Common myths about lower back pain everyone should know

Lower back pain is the greatest source of global disability.

It is ahead of nearly 300 other conditions, leading to huge levels of health care costs and suffering.

They also have a huge impact on the social and family lives of sufferers.

However, many people with lower back pain cannot manage it well because of wrong advice. There are a lot of unhelpful myths about what back pain is and what you should do about it.

Below are 5 most common myths about lower back pain from experts from Manchester Metropolitan University.

You should rest when you have lower back pain

Fact: Do not fear twisting and bending. It is essential to keep moving.

Muscles that are in spasm, due to pain, relax when gently moved and stretched. Gradually increase how much you are doing, and stay on the move.

You should avoid exercise if you have lower back pain

Fact: Back pain should not stop you enjoying exercise or regular activities.

In fact, continuing with these physical activities can help you get better sooner – including weight training.

All exercise is safe provided you gradually build up the intensity and do not immediately return to previous levels of exercise after an acute episode of pain.

You need a scan to tell you exactly what is wrong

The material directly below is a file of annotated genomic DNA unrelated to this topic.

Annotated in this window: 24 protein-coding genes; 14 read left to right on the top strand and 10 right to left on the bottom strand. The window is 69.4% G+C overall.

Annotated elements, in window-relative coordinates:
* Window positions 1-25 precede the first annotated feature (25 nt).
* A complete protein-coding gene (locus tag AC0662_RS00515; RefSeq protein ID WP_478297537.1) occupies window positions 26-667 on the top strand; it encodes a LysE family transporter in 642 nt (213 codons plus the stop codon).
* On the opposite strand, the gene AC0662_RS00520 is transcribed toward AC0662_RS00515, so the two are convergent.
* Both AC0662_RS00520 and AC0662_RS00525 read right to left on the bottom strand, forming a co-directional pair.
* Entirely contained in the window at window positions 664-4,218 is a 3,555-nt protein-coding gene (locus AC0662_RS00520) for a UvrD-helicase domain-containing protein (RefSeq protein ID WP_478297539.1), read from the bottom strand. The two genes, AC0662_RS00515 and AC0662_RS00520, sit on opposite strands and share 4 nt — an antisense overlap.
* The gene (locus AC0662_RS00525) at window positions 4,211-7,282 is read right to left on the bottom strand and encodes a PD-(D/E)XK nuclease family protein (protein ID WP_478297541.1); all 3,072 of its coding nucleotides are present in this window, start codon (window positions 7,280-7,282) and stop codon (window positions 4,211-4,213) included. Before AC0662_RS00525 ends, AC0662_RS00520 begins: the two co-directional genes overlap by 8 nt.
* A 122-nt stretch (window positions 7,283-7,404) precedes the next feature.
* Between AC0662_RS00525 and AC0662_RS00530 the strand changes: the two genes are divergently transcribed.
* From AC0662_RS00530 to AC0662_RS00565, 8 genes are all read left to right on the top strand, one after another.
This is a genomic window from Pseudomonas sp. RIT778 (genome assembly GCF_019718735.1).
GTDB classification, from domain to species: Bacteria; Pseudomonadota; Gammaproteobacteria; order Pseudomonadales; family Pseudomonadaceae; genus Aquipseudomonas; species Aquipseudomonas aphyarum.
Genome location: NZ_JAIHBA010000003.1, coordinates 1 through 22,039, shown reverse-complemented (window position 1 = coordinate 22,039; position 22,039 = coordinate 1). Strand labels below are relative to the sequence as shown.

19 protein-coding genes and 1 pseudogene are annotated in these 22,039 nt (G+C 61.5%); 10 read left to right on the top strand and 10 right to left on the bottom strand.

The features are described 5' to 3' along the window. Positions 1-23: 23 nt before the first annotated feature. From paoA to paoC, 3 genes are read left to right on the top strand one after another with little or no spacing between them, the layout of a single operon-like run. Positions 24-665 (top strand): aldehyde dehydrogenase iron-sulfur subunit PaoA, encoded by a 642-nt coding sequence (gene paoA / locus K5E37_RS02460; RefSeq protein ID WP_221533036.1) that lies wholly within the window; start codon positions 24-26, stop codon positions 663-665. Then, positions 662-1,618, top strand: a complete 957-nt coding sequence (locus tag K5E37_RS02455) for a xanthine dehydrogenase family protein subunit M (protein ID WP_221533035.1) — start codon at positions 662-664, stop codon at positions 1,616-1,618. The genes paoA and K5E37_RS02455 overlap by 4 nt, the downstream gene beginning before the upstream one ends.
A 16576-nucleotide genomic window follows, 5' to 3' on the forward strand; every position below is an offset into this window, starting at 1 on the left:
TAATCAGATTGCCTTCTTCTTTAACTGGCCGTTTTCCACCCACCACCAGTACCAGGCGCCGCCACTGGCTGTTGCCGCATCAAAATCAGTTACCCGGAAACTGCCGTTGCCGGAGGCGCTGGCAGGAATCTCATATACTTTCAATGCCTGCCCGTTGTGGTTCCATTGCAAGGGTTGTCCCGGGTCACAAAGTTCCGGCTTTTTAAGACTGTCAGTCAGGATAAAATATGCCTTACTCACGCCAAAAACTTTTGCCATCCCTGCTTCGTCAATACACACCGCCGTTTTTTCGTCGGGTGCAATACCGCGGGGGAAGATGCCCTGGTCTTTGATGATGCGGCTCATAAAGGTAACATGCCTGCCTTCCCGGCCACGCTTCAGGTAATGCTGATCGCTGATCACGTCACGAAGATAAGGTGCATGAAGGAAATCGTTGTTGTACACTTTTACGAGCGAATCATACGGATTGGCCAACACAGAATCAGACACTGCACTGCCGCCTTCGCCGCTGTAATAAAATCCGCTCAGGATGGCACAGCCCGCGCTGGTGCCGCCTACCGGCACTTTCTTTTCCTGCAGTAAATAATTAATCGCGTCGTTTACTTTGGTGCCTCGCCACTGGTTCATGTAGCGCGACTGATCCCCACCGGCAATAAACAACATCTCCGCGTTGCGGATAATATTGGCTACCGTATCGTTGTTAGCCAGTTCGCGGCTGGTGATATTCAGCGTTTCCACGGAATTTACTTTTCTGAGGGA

Fact: There is a poor correlation between findings on a scan and sources of pain.

Most adults without back pain will have changes in the anatomy of their spine that are visible age-related adaptations that don’t cause any problems (they are the spinal equivalent of skin wrinkles, visible but not a source of pain).

Finding a feature on a spine scan that is strongly related to pain or a serious threat to health is exceptionally rare (less than 1%).

Your lower back pain means there is a damage

Fact: This was an established view, but more recent research has changed our thinking.

Level of pain has little relationship to damage to the spine and more to do with your unconscious and conscious interpretation of the level of threat the pain represents to the sufferer.

Cultural influences, work, stress, past experience and duration of symptoms have a stronger relationship with pain than the number of normal age-related changes you have on your scan.

Heavy school bags can cause lower back pain

Fact: Heavy school bags are safe.

There is no established link between heavy school bags and back pain, but interestingly there is a link with the development of back pain and the child or parent perceiving that the bag will cause problems.

Because back pain is very common, a lot of everyday things, including slouching, twisting, carrying heavy things and exercise, are wrongly blamed for causing or worsening the problem.

Having an episode of spinal pain is a normal event in life and while most episodes are brief it is useful to see a healthcare professional for guidance on aiding recovery on occasion.

And it is much better to take good advice, rather than myths, for a speedier recovery.

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